23. I stand by this post. A Pediatrics study was just released that tells us that more than 900 babies are dying each year in the US because they are not breastfed. Extrapolated for the Canadian population, we can assume that means about 90 babies per year dying here. They are dying because they are not breastfed and they are dying because the formula they are being fed causes their health problems.
    We have a significant problem in our culture. Access to healthy food is a human right that a large percentage of our children do not currently enjoy. Until the time that they do, we will continue to talk about the dangers that are posed by infant formula.
    I am sorry you are not a fan of the tone of the posts. I take exception to the statement that in order to be fierce, you must be like the post authors. This is a blog made of of contributors from all over North America, with a wide variety of experiences. The reason for that is because we want to share stories from women who do not typically have a forum to do so. We are happy to accept submissions, I would welcome one from you if you feel you can better say what we are trying to.

  24. Arie,

    I'm totally in agreement with your first paragraph. In fact, totally well written and sums it up exactly. It's just not what's been said in the posts that have caused disharmony among women here. Standing by Lee-Ann's post is not standing by what you've written in your response to me. Two totally different things. You have not been only talking about dangers of infant formula. You have also been marginalising women who do not parent the way you do. How do I know that? Because women have been telling you how they feel when they read your blog. Are women responsible for how they feel. Yes, of course. Are you also responsible. Yes, you are.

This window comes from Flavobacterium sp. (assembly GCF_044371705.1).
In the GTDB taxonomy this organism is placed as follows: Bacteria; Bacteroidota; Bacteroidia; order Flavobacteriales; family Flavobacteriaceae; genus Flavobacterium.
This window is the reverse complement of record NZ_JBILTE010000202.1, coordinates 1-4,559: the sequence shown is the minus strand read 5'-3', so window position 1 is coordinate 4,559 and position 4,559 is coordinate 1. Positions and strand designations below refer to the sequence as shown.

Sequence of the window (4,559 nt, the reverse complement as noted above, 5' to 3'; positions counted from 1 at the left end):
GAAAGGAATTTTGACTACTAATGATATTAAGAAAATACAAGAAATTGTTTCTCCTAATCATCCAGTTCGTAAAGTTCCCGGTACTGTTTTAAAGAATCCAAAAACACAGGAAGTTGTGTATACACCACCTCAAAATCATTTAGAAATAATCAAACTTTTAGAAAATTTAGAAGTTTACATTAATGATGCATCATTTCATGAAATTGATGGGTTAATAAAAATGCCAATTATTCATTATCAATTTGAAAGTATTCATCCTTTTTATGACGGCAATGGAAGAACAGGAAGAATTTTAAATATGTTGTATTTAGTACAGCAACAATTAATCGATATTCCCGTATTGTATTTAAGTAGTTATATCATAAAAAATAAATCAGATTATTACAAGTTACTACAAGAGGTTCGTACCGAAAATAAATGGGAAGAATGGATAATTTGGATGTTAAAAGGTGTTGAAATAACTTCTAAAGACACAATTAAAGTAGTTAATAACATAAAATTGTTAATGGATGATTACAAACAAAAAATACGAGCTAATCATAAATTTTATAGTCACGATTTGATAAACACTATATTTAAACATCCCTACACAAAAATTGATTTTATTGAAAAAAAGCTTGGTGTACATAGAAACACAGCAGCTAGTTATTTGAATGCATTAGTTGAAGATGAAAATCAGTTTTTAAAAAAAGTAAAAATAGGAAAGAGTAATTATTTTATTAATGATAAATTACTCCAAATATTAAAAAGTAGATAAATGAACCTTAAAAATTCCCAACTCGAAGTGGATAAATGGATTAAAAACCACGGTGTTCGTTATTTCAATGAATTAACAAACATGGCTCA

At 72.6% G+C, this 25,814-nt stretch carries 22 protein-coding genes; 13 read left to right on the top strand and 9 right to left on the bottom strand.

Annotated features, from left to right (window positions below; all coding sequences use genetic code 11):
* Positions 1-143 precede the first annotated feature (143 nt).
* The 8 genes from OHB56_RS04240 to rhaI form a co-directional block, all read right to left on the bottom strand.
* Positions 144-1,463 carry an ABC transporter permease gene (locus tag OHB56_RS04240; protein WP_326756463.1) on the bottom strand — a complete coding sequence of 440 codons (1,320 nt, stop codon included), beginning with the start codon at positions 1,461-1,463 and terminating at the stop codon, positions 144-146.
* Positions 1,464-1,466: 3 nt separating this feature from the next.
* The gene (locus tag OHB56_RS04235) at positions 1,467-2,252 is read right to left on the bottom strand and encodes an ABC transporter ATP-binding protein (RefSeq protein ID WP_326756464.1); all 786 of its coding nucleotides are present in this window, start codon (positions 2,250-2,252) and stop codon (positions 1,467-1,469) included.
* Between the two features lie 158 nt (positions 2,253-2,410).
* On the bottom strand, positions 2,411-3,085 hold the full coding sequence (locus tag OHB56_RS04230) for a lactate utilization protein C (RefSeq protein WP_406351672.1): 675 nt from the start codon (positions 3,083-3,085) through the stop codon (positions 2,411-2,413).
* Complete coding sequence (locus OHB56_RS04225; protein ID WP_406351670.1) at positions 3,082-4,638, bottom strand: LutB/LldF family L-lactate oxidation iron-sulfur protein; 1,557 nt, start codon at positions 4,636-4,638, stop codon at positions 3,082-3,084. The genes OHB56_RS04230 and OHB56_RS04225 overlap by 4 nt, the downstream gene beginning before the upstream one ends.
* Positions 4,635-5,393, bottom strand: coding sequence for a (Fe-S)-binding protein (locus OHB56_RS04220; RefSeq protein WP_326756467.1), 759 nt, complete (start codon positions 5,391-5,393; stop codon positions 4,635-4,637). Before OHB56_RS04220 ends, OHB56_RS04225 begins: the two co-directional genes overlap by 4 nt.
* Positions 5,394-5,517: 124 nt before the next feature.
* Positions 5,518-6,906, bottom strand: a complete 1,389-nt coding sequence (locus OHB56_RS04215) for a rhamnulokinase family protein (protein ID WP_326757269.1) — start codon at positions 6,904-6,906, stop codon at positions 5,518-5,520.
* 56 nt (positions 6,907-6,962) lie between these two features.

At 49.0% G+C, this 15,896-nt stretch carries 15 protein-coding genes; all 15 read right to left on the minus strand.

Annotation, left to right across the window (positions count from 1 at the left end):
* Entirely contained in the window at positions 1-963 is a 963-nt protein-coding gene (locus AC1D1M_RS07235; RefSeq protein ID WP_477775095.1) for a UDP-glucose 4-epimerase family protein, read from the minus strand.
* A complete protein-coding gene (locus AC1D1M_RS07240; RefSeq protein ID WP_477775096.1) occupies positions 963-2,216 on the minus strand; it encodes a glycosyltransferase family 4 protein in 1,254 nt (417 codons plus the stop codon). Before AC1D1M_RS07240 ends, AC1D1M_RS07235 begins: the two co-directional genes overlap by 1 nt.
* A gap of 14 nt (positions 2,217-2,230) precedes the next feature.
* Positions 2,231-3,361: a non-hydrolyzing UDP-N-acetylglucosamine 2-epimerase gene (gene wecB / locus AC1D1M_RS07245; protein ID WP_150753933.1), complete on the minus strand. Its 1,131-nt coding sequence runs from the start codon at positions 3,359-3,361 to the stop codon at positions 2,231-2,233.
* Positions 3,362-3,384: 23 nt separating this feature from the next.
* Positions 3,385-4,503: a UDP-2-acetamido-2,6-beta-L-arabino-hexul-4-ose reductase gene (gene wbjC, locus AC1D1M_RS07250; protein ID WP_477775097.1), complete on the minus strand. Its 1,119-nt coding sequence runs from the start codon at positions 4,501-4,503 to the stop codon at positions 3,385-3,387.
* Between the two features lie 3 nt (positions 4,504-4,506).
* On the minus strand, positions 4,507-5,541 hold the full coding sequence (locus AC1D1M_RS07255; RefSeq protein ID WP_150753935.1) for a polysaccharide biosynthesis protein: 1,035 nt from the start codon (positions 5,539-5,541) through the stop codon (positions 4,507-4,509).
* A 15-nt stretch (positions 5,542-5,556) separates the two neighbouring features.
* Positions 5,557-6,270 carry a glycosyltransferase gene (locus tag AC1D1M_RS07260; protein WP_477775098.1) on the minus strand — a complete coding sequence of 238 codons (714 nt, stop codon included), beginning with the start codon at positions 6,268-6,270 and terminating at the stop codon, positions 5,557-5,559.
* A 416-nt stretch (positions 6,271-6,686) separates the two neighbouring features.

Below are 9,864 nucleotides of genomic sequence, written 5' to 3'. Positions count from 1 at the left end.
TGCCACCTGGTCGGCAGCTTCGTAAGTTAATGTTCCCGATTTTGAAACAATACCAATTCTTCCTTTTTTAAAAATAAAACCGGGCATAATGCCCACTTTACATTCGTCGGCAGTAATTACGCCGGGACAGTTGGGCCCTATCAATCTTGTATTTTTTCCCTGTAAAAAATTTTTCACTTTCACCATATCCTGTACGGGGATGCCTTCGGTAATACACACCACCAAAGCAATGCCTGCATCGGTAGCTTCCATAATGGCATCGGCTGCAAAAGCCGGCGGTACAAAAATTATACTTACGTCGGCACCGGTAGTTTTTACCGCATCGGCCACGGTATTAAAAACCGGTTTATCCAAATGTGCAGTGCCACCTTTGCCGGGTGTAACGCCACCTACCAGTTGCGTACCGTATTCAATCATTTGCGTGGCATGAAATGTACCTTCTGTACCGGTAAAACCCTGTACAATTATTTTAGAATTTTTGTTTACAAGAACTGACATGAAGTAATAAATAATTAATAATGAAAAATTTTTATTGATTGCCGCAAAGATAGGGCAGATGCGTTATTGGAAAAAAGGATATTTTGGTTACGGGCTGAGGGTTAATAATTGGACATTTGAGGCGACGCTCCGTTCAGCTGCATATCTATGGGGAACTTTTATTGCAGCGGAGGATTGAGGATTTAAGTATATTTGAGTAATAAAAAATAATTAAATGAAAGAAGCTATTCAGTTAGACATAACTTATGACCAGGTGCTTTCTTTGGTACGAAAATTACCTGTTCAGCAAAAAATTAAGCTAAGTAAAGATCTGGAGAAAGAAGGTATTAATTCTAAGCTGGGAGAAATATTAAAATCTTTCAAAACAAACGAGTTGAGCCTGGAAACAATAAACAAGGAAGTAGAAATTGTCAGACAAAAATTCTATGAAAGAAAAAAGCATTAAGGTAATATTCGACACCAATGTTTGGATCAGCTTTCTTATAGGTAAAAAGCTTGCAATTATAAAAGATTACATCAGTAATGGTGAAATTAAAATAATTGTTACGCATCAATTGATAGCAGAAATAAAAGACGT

Arie, I do not feel like I can say better than you and never implied that. In fact, I'm unsure what you are trying to do here, which is why I asked you to clarify. I think you might also misunderstand what I am saying. I am not disagreeing with your stance on breastfeeding. You know that I am a lactivist. I am disagreeing with marginalising women in order to make a point. Period. Breastfeeding aside. You could be writing about anything. But as long as women are telling you they are feeling attacked, whether you mean to attack them or not, whether you think you are attacking them or not, they are telling you they are feeling attacked. Is it not possible to accept that feedback from women and self-reflect. You may continue to disagree and that's obviously ok. Or, it might move you to speak differently to women. I suspect speaking differently might motivate women to hear you better. And, if I am beginning to understand the point of your blog.... and I already know of your passion for breastfeeding.... then what better way to work for change than to work with women. We are stronger together, no?


  25. Suzanne, I want to understand this- what is being said that is marginalising?